by Whit Gibbons

January 29, 2012

Want to have cancer-causing, bird-killing DDT sprayed in your neighborhood? How about having high levels of brain-damaging mercury dumped into your favorite fishing spot? What about paper mill wastes clogging up rivers and fouling the air people breathe? These health hazards were once commonplace in communities throughout our country. That they are no longer the hazards they once were is due in no small part to the Environmental Protection Agency, which protects us from these and other environmental abuses. Without EPA oversight, the United States would be a much less healthy place to live.

Those who believe we do not need federal regulation of activities that can turn the country into a toxic waste dump are likely unaware of the far-reaching environmental and human health consequences of such actions. They may also not want to accept the fact that some individuals and many corporations will put profit ahead of all other considerations--including the health and well-being of the general populace.

Ironically, most of us readily notice a roadside littered with paper, plastic bottles, and cans, whereas on the same highway we may give little thought to a smokestack spewing yellow smoke or to polluted industrial wastewater or coal fly ash being dumped into a stream or river. A litterbug is easier to identify and arrest than a corporate polluter. But the insidious pollution of air, water, and soil does far more harm to the environment and public health than littering does. Some of the more zealous environmentalists show utter disdain for anyone who doesn't recycle household items. Yet they give little notice to improper disposal of waste by corporate and even government entities. White-collar environmental crimes cost us much more in the long term than the more obvious personal assaults on the environment such as littering or failing to recycle.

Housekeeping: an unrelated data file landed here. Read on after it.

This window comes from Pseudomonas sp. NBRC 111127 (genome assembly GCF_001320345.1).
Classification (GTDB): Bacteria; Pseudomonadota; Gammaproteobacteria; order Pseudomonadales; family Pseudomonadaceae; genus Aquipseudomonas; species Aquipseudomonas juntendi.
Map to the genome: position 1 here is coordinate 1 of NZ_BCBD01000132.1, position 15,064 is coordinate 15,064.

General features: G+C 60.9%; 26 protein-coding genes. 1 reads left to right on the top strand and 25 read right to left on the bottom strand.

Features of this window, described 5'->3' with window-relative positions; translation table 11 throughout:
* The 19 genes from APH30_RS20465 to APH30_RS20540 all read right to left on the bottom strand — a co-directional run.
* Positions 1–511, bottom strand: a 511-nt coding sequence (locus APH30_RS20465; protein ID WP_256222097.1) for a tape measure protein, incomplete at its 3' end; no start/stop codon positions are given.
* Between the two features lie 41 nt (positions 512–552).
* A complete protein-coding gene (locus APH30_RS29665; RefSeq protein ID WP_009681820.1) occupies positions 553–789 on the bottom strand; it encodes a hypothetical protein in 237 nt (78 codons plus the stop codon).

Exactly what is a white-collar environmental crime? The term "white-collar crime" was coined 72 years ago by criminologist Edwin Sutherland, who defined it as a crime committed "by a person of respectability and high social status in the course of his occupation." The fundamental feature is that such crimes are committed by individuals or corporations for financial gain and involve knowledgeable, educated participants who attempt to circumvent the law. Prosecution of white-collar environmental criminals is often complicated because of the difficulty in gathering evidence and the complexities of interpreting and enforcing the law. As with many illegal activities, political influence and money can help protect the most serious abuses while minor offenses are easily singled out and dealt with expeditiously.

According to one legal definition, an environmental crime involves any "willful criminal violation that results in actual and substantial harm to the water, ambient air, soil, or land." The FBI actually investigates white-collar environmental crimes, such as the discharge of toxic substances into the air, water, or soil that pose "a significant threat of harm to people, property, or the environment, including air pollution, water pollution, and illegal dumping, in violation of federal environmental law."

Many people are concerned about attempts to weaken the Environmental Protection Agency. The EPA is the watchdog of corporations and government agencies that pollute our nation's air, water, or soil. Having a strong, adequately funded EPA, one that vigorously enforces the law and is not lenient toward corporate polluters, is in the best interest of all of us. Some businesses that profit from such pollution use political rhetoric to try to convince people that "regulation costs jobs." Nonsense. Proper regulation does not cost jobs. Proper regulation creates jobs while ensuring a clean and healthy environment for everyone.

When politically well-connected, well-financed white-collar environmental criminals are able to skirt the environmental laws, we the people suffer. We need stringent enforcement of our environmental laws, which means having a strong EPA. I have a suggestion for those who support weakening the EPA or think federal environmental regulation is unnecessary: take a look at what happened to the air, water, and soil in this country when it was every company for itself.

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